In September of 2000 the heads of the world’s nations, 190 strong, gathered at the UN in New York to adopt the Millennium Development Goals. The eight goals express the world’s commitment to end extreme poverty and hunger, promote health and education, and distribute more equitably the benefits of sustainable development, all by 2015.
With just five years remaining until the deadline, much remains to be done to achieve the goals, especially in some regions such as sub-Saharan Africa. The task has been made more difficult by the global financial crisis and by growing evidence that climate change is impacting agricultural productivity, a key sector in many developing economies.
UN Secretary-General Ban Ki-moon has invited world leaders to attend a Summit in New York on 20-22 September 2010 to boost progress towards the MDGs. He has issued a call to member states to redouble efforts to achieve the MDGs, and has authored “Keeping the Promise” ( ), an action-oriented outcome report for the Summit.
Ban’s report identifies successes and gaps in achieving the MDGs, and lays out an agenda for 2010-2015. “Our world possesses the knowledge and resources to achieve the MDGs,” Mr. Ban says in the report. Falling short of the Goals “would be an unacceptable failure, moral and practical.”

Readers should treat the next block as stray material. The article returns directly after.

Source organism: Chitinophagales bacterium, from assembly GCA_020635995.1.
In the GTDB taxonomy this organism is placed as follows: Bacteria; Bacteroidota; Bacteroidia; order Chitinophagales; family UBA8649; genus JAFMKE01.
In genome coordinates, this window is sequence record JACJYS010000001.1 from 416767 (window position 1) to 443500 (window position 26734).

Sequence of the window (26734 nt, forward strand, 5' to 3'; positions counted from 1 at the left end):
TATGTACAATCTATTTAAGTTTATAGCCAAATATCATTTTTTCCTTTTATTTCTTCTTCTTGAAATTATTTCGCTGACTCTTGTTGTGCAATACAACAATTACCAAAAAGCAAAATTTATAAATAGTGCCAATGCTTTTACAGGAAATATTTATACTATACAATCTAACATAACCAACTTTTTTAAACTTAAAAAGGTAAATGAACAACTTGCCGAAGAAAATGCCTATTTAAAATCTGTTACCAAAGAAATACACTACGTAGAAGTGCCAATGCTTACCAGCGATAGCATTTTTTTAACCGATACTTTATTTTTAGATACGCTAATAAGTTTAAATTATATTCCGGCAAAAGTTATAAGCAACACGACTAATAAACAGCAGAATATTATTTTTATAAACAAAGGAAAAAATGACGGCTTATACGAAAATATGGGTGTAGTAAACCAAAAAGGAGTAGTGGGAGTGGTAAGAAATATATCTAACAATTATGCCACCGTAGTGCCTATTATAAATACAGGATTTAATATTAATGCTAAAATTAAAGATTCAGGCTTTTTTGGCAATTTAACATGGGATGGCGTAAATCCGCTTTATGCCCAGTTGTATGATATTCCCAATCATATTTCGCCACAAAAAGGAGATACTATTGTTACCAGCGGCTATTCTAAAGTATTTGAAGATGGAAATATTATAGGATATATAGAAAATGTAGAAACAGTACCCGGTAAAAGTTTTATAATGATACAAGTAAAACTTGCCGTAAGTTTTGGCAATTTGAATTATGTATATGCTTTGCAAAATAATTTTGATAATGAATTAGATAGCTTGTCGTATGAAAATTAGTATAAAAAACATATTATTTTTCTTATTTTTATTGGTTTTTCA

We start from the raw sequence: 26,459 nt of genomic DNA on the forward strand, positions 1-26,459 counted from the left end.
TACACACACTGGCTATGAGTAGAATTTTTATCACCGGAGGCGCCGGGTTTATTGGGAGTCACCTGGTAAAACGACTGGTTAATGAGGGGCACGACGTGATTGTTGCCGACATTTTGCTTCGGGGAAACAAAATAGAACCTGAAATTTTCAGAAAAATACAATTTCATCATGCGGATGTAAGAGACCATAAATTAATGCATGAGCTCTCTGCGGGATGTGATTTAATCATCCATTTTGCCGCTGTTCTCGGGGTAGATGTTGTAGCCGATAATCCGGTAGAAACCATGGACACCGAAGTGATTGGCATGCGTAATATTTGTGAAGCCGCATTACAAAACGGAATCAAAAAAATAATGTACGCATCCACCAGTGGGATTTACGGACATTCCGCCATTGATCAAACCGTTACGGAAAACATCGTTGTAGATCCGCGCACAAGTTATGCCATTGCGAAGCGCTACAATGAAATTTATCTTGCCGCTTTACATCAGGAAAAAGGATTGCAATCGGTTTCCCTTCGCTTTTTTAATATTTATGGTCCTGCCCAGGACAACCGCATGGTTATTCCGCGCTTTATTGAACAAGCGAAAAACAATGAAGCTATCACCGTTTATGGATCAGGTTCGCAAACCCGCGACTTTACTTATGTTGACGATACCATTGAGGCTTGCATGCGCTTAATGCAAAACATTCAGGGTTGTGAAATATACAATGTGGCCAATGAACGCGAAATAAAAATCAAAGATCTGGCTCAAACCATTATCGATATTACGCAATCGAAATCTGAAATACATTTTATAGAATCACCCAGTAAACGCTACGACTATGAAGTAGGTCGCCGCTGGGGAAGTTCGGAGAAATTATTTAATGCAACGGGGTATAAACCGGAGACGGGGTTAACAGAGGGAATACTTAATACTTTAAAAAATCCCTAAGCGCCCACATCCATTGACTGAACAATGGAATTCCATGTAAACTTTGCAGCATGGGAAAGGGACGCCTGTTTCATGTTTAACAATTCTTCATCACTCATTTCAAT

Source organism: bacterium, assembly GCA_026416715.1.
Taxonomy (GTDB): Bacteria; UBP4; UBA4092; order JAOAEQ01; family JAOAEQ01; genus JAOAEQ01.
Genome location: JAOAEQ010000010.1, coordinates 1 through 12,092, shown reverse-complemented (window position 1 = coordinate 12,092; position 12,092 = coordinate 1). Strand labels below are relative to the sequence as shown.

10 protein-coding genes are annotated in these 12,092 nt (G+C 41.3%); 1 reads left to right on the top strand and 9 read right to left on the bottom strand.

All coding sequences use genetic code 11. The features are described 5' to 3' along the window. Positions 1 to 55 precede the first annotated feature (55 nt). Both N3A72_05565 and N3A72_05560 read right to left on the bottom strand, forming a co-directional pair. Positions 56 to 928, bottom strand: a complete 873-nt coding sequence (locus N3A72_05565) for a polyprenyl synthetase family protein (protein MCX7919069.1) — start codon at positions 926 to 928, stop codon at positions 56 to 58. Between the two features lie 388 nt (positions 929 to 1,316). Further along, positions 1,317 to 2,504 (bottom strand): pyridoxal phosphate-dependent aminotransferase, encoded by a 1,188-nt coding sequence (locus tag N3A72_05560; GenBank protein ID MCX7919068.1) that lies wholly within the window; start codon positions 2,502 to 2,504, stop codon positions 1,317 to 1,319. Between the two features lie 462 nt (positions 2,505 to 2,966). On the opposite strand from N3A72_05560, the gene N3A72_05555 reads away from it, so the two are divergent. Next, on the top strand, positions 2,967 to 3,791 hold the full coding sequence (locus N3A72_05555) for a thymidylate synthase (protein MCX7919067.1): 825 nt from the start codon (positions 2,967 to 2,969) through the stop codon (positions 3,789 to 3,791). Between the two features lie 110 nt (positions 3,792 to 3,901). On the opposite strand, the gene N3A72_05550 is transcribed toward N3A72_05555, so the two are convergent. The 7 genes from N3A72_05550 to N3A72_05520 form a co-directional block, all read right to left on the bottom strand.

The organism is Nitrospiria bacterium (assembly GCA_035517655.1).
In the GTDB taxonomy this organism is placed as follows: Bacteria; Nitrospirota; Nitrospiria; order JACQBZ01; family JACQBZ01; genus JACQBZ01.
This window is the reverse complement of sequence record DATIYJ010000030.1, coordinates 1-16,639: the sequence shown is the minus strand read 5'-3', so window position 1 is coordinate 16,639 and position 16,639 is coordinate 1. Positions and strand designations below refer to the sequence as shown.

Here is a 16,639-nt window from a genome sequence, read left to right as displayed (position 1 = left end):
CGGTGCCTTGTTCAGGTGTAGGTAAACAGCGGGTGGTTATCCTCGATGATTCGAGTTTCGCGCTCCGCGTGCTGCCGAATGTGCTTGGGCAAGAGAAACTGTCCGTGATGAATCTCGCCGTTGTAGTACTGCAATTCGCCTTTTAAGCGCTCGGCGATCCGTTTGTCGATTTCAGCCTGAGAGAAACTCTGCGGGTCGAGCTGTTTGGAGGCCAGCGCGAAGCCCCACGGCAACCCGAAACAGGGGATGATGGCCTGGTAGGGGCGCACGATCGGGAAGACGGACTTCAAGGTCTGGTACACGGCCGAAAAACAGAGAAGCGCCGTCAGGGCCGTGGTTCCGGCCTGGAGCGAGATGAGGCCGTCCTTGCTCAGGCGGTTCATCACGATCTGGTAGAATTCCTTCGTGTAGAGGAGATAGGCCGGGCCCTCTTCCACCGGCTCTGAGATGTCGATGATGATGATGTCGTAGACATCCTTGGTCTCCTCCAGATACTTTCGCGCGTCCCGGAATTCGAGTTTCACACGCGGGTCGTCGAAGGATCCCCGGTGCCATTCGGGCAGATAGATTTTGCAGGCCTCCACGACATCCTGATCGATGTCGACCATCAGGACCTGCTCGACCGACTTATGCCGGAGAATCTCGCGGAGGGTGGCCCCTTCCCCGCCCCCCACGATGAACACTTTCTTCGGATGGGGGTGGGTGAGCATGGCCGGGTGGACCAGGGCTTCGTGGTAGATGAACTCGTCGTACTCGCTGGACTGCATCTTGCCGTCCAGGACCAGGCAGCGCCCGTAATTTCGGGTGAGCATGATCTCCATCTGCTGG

The development plans of developing nations characteristically use the MDGs as the principle set of metrics for monitoring their progress. They see the goals holistically, while rich world nations and NGOs are often focused on specific programs that usually encompass one goal and a limited range of targets.
In his first address to the UN General Assembly last September, President Obama said: “We will support the Millennium Development Goals, and approach next year’s summit with a global plan to make them a reality. And we will set our sights on the eradication of extreme poverty in our time.”
This would seem to indicate that the US will play a lead role in this year’s MDGs Summit and that planning now underway in the Department of State and other agencies involved in development assistance will reflect that leadership.